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Skin to Skin

Skin to Skin


Skin to skin contact

There are so many benefits to frequent skin to skin contact with your baby. Skin to skin contact is supported and recommended by leading health organisations such as the Australian Breastfeeding Association, Academy of Breastfeeding medicine and the World Health Organization.

When should you do skin to skin contact?

If your baby is well after birth straight away and for as long as possible! Skin to skin contact is encouraged following delivery with research supporting the importance of this first hour providing numerous benefits to both mother and baby.

Benefits of skin to skin contact for baby:

  • Promotes attachment to breast
  • Better absorption of nutrients
  • Spends longer periods asleep or in quiet alert state
  • Improved brain development
  • Helps maintain body temperature
  • Cries less due to decreased cortisol levels
  • Stronger immune system development
  • Improves breastmilk production
  • Improves baby weight gain
  • Helps stabilize heart rate, oxygen levels and respiration


Benefits of skin to skin contact for mum:

  • More positive breastfeeding experiences
  • Improves breastmilk production
  • Reduces chances of Postpartum bleeding
  • Reduces risks of Postpartum depression
  • Helps separation and delivery of placenta after birth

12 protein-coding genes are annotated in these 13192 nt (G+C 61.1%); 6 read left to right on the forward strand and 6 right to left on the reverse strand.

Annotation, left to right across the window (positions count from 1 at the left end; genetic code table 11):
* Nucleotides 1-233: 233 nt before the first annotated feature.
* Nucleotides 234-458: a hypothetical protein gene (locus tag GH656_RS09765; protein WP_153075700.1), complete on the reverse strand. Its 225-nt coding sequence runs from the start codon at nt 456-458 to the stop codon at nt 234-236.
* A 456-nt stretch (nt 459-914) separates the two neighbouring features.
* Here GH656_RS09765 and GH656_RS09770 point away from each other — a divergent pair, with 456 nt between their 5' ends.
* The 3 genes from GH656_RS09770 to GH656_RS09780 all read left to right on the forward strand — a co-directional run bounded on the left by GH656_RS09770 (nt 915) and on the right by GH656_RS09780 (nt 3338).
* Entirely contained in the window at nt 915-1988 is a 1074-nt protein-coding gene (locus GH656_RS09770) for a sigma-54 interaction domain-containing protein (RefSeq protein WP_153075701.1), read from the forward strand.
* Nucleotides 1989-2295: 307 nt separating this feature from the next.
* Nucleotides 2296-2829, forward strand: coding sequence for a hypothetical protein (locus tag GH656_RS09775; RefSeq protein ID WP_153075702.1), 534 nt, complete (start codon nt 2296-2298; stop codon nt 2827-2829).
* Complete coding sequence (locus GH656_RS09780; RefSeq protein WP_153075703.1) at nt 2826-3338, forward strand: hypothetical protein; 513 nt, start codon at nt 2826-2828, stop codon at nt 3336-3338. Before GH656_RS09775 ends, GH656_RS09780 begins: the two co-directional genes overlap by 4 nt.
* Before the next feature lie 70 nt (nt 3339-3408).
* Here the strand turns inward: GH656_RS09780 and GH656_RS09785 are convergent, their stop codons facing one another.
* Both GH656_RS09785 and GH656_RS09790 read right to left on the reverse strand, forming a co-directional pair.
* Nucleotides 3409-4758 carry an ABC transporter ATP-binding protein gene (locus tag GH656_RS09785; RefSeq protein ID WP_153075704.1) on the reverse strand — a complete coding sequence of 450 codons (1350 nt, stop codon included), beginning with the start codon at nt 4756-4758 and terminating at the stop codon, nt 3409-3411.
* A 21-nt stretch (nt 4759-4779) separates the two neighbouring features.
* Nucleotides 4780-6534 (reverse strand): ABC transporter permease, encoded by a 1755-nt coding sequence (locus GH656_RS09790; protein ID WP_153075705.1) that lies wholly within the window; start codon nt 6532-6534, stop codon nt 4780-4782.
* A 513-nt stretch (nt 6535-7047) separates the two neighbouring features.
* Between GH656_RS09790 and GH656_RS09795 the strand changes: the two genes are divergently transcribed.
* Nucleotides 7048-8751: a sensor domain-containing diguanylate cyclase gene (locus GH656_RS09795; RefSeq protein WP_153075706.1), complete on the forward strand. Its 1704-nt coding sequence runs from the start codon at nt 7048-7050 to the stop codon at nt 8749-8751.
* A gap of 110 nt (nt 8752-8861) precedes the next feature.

• Increases oxytocin levels and emotional bond with baby
  • Reduces risks of breast engorgement


How long should I do skin to skin contact?

As long as you want! Research suggests benefits of skin to skin for a minimum of 3 months for babies delivered full term, and 6 months for premature babies!

So, snuggle up! <3

Written by Keryn Thompson, RM & IBCLC (L-301766)


Baley, J., 2016. Skin-to-Skin Care for Term and Preterm Infants in the Neonatal ICU.

Bramson, L., Lee, J., Moore, E., Montgomery, S., Neish, C., Bahjri, K. and Melcher, C., 2010. Effect of Early Skin-to-Skin Mother—Infant Contact During the First 3 Hours Following Birth on Exclusive Breastfeeding During the Maternity Hospital Stay.

Moore, E., Bergman, N., Anderson, G. and Medley, N., 2019. Early skin-to-skin contact for mothers and their healthy newborn infants.

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